Greer Gillis, Area Manager of Parsons Brinckerhoff
Greer Gillis is the Washington, D.C. Area Manager of Parsons Brinckerhoff, where she oversees transportation services staff in managing various infrastructure, planning, and design projects as well as leading client relations management, business development, and financial oversight for activities in the metropolitan Washington DC area. She is the Vice President of the Conference of Minority Transportation Officials (COMTO) Washington, DC chapter and serves as National Chair of its “Celebrating Women Who Move the Nation” Awards Committee. She is also a past President of the Women’s Transportation Seminar International’s Washington, D.C. Chapter. Throughout her career, she has served as a role model and advocate for building a diverse transportation workforce.
Marilyn Golden, Senior Policy Analyst, Disability Rights Education & Defense Fund
For over 25 years, Marilyn Golden has led national system-change efforts that broaden the rights of people with disabilities to transportation. Marilyn has played a key role in federal policy development in the interconnected areas of transportation and architectural barriers. She has been a strong advocate for the Americans with Disabilities Act (ADA) throughout all the stages of its proposal, passage, and implementation, as well as a forceful watchdog through its many stages of regulatory interpretation and the regular challenges to its strong mandates. Her advocacy has been focused on a broad range of transportation issues—including fixed route buses, all forms of passenger rail systems, ADA complementary paratransit, privately-funded over-the-road buses, taxis, airport shuttles, as well as air travel. As a national transportation advocate, she has led the struggle for many of the policy victories during and since the ADA to provide better public transportation for people with disabilities. Marilyn served on the U.S. Architectural and Transportation Barriers Compliance Board from 1996-2005 as a very strong and effective advocate for the interests of people with disabilities.
Daphne Izer, Founder, Parents Against Tired Truckers (PATT)
Daphne Izer founded the nonprofit safety organization Parents Against Tired Truckers (PATT) after losing her son Jeff in a fatigue related truck crash that killed three other teenagers and seriously injured a fourth. Daphne has worked tirelessly to advance truck safety in order to help prevent other families from suffering a similar, devastating loss. PATT has focused its efforts on reducing truck driver fatigue, seeking a requirement for the use of technology to accurately record truck driver hours behind the wheel and reduce falsification of driving logs, and to promoting safe trucking. Recently, PATT took another step toward realizing its goal of requiring electronic logging devices (ELDs) in commercial trucks when the FMCSA released the NPRM for the ELD rule. This May, as PATT marks its twentieth anniversary, Daphne is recognized for her instrumental work in bringing attention to the urgent need for change in truck safety policy and programs, with a focus on reducing truck driver fatigue.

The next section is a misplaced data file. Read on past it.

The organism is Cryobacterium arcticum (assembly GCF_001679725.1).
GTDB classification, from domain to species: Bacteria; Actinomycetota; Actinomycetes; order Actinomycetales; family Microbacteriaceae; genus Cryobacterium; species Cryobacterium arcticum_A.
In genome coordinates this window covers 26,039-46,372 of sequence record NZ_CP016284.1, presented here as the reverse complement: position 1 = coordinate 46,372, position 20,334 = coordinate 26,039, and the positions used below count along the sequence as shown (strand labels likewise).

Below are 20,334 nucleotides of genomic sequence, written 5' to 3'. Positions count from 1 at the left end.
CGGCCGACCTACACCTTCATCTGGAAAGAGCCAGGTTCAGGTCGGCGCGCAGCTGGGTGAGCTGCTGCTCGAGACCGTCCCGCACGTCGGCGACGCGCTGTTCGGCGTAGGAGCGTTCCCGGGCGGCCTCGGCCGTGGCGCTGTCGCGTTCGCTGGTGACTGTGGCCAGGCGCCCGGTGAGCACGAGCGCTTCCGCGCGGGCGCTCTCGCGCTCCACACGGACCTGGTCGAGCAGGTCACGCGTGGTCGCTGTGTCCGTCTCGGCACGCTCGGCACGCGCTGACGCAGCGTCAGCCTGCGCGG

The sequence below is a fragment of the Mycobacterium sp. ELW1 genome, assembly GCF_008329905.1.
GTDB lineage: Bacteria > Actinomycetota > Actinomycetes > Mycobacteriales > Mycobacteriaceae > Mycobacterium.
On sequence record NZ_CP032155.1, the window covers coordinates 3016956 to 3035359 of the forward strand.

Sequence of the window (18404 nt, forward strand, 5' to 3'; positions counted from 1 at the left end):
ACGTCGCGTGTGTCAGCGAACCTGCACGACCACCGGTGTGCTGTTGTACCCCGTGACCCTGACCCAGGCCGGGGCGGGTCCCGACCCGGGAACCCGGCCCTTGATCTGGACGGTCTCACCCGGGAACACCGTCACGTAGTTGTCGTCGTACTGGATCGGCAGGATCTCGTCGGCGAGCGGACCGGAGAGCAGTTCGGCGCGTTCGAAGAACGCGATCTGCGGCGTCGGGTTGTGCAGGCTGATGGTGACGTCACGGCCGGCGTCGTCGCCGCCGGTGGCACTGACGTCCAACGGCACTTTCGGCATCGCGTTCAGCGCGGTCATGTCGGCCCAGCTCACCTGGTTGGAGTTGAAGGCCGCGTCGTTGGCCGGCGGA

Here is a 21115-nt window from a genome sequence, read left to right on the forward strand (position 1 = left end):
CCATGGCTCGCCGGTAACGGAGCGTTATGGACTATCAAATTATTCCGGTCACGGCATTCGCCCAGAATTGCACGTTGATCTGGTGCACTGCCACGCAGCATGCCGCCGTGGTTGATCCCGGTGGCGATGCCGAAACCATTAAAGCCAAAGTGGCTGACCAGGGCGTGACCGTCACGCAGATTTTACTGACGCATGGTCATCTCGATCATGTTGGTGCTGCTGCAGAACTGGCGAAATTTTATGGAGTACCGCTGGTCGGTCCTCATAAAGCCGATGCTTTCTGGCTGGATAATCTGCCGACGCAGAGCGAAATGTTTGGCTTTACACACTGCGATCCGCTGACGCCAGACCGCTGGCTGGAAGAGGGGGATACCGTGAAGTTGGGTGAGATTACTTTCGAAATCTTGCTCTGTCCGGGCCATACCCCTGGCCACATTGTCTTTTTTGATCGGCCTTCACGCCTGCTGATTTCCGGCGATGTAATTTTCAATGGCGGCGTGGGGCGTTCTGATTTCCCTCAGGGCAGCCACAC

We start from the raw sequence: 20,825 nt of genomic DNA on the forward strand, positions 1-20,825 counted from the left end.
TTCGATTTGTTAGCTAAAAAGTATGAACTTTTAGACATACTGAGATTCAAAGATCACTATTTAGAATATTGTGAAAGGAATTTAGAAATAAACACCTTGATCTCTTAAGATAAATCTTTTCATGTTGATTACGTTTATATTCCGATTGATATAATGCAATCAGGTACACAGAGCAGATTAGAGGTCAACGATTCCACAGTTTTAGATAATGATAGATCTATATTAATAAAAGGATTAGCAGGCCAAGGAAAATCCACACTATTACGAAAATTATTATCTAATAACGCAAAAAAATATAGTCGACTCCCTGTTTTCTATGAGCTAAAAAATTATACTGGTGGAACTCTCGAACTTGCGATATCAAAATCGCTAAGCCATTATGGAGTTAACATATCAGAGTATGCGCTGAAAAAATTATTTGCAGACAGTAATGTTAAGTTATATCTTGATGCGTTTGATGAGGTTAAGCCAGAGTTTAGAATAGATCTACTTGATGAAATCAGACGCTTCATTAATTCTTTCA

Flavio Leo, Deputy Director, Aviation Planning and Strategy, Massachusetts Port Authority
Flavio has played a key role applying innovative transportation technology to enhance airport safety, security and equitable access at MassPort Airport in Boston. This includes the implementation of aircraft related noise mitigation strategies for the surrounding urban communities and the greater Boston region , leading to an enhanced quality of life. Through his leadership, transparency and enhanced public participation, he has established a relationship with over 30 diverse communities, which have had a long history of engagement with Massport and the FAA. He has been the leader and “face of Massport” on an innovative program to address airport noise and other safety and technology improvements, which can be applied nationwide. Flavio was selected for his leadership and coordination for the implementation of a set of noise reduction strategies created with extensive community participation and implemented that will reduce aircraft noise impacts to the greater Boston area including to nearby disadvantaged communities.